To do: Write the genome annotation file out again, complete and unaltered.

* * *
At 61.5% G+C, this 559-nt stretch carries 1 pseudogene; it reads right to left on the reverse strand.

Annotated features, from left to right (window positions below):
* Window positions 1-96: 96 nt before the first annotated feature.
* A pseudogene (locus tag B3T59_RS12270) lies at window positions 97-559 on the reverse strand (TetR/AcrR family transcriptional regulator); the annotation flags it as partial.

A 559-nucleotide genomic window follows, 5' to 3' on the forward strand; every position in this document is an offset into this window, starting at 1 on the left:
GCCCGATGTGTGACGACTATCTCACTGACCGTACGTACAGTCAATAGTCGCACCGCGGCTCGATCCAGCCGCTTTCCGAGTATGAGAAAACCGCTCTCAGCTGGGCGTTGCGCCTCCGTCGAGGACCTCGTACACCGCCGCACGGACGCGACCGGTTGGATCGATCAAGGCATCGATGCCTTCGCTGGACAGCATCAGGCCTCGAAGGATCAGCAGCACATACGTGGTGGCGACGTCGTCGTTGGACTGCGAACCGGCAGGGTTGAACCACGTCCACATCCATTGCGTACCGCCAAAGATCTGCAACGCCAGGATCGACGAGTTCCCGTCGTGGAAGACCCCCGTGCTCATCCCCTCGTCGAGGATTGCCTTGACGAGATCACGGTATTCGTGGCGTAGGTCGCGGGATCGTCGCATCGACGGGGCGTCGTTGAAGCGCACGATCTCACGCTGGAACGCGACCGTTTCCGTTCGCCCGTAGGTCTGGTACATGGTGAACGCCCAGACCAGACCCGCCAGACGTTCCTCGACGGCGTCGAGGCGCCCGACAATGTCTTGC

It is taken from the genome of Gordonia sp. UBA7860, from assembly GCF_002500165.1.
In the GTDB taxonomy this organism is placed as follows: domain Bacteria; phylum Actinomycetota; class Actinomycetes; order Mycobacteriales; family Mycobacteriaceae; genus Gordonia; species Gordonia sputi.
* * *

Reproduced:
At 61.5% G+C, this 559-nt stretch carries 1 pseudogene; it reads right to left on the reverse strand.

Annotated features, from left to right (window positions below):
* Window positions 1-96: 96 nt before the first annotated feature.
* A pseudogene (locus tag B3T59_RS12270) lies at window positions 97-559 on the reverse strand (TetR/AcrR family transcriptional regulator); the annotation flags it as partial.

A 559-nucleotide genomic window follows, 5' to 3' on the forward strand; every position in this document is an offset into this window, starting at 1 on the left:
GCCCGATGTGTGACGACTATCTCACTGACCGTACGTACAGTCAATAGTCGCACCGCGGCTCGATCCAGCCGCTTTCCGAGTATGAGAAAACCGCTCTCAGCTGGGCGTTGCGCCTCCGTCGAGGACCTCGTACACCGCCGCACGGACGCGACCGGTTGGATCGATCAAGGCATCGATGCCTTCGCTGGACAGCATCAGGCCTCGAAGGATCAGCAGCACATACGTGGTGGCGACGTCGTCGTTGGACTGCGAACCGGCAGGGTTGAACCACGTCCACATCCATTGCGTACCGCCAAAGATCTGCAACGCCAGGATCGACGAGTTCCCGTCGTGGAAGACCCCCGTGCTCATCCCCTCGTCGAGGATTGCCTTGACGAGATCACGGTATTCGTGGCGTAGGTCGCGGGATCGTCGCATCGACGGGGCGTCGTTGAAGCGCACGATCTCACGCTGGAACGCGACCGTTTCCGTTCGCCCGTAGGTCTGGTACATGGTGAACGCCCAGACCAGACCCGCCAGACGTTCCTCGACGGCGTCGAGGCGCCCGACAATGTCTTGC

It is taken from the genome of Gordonia sp. UBA7860, from assembly GCF_002500165.1.
In the GTDB taxonomy this organism is placed as follows: domain Bacteria; phylum Actinomycetota; class Actinomycetes; order Mycobacteriales; family Mycobacteriaceae; genus Gordonia; species Gordonia sputi.